photo by Johanna Weber

Rhea Galanaki was born in Crete in 1947. She studied history and archaeology at the University of Athens. She has published three novels, which have been through several editions, as well as short stories, essays and poems.
The first novel, The Life of Ismail Ferik Pasha, was published in June 1989 and was translated in France, England, Turkey, Bulgaria, The Netherlands, Germany.
In 1999 she was short-listed
for the 'Aristeion' European Literature Prize.



NOVEL (200 pages, 17.5X12 cm.)

Recent world events make this story tragically poignant. The Life of Ismail Ferik Pasha focuses on the clash of opposing civilizations, of Christianity and Ottoman Islam.
A small boy is taken prisoner by the Sultan's forces in Crete in the first half of the nineteenth century. He is subsequently brought up as a Muslim in the Egypt of Mohammed Ali, and eventually rises to the rank of Pasha. His return to Crete in order to put down a rebellion by the Christian inhabitants of the island proves to be his downfall, for it is while on campaign there that he meets a mysterious death. These broad contours provide the setting in which Rea Galanaki explores the contest of cultures through a gaze untainted by prejudice or nationalist distortions.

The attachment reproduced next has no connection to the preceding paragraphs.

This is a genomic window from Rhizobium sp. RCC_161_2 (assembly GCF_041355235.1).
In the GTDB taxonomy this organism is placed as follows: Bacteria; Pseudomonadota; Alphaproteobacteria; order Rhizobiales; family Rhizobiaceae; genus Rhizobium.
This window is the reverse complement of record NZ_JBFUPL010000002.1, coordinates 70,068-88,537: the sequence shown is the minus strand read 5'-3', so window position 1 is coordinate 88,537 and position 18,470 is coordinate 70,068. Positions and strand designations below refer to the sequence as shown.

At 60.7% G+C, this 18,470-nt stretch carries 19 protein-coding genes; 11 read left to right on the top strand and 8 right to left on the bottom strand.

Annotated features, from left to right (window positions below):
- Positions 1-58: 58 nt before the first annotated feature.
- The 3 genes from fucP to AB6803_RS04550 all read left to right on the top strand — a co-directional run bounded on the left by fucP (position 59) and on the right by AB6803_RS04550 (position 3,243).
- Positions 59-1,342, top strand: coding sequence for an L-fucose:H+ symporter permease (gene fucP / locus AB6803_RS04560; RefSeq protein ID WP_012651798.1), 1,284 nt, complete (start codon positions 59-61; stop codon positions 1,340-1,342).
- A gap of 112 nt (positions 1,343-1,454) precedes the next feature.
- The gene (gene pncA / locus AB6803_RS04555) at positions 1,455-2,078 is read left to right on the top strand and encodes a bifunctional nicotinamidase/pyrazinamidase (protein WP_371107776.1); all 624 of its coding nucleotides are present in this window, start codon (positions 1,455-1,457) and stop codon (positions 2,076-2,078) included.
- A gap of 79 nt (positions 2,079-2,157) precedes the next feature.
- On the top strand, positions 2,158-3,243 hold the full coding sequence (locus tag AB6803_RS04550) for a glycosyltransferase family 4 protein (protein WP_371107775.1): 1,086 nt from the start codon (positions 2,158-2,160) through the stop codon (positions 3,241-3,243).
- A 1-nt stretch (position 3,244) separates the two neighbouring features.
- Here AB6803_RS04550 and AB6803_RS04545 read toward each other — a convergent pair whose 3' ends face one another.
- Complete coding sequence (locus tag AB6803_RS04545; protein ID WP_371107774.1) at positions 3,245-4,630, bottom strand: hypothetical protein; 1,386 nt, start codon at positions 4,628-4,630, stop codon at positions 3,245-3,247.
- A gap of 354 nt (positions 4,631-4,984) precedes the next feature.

Galanaki focuses on the human drama, combining historical fact with local legend. The return or 'nostalgia' of Odysseus of old takes on new meaning in the return of Ismail Ferik Pasha to his native Crete, and new symbolic meaning is lent to the old problem of the clash of two worlds. Her treatment of the whole theme is dense and sober, yet rich in feeling.
It is no accident that this story, generally considered a milestone in contemporary Greek letters and translated into a number of other languages, was the first Greek novel to be listed in UNESCO's Collection of Representative Works.





French, English and German editions of The Life of Ismail Ferik Pasha